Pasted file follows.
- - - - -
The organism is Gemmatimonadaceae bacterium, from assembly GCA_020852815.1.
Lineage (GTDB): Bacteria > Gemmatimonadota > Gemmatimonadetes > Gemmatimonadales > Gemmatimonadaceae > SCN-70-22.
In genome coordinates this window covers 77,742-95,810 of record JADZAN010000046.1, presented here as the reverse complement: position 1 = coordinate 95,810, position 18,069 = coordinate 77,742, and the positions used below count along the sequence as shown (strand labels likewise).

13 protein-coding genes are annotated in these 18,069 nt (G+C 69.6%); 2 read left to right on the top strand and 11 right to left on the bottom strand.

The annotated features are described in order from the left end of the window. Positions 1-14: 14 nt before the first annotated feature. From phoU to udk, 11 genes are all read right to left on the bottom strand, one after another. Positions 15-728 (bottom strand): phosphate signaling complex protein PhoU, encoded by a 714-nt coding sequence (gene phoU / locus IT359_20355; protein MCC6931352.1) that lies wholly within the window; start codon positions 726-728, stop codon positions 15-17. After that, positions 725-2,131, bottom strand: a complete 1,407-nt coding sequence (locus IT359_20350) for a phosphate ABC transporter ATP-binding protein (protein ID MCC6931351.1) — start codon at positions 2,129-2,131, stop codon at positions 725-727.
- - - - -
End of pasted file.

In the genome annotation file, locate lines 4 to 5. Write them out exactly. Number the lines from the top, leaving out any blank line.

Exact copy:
13 protein-coding genes are annotated in these 18,069 nt (G+C 69.6%); 2 read left to right on the top strand and 11 right to left on the bottom strand.

The annotated features are described in order from the left end of the window. Positions 1-14: 14 nt before the first annotated feature. From phoU to udk, 11 genes are all read right to left on the bottom strand, one after another. Positions 15-728 (bottom strand): phosphate signaling complex protein PhoU, encoded by a 714-nt coding sequence (gene phoU / locus IT359_20355; protein MCC6931352.1) that lies wholly within the window; start codon positions 726-728, stop codon positions 15-17. After that, positions 725-2,131, bottom strand: a complete 1,407-nt coding sequence (locus IT359_20350) for a phosphate ABC transporter ATP-binding protein (protein ID MCC6931351.1) — start codon at positions 2,129-2,131, stop codon at positions 725-727.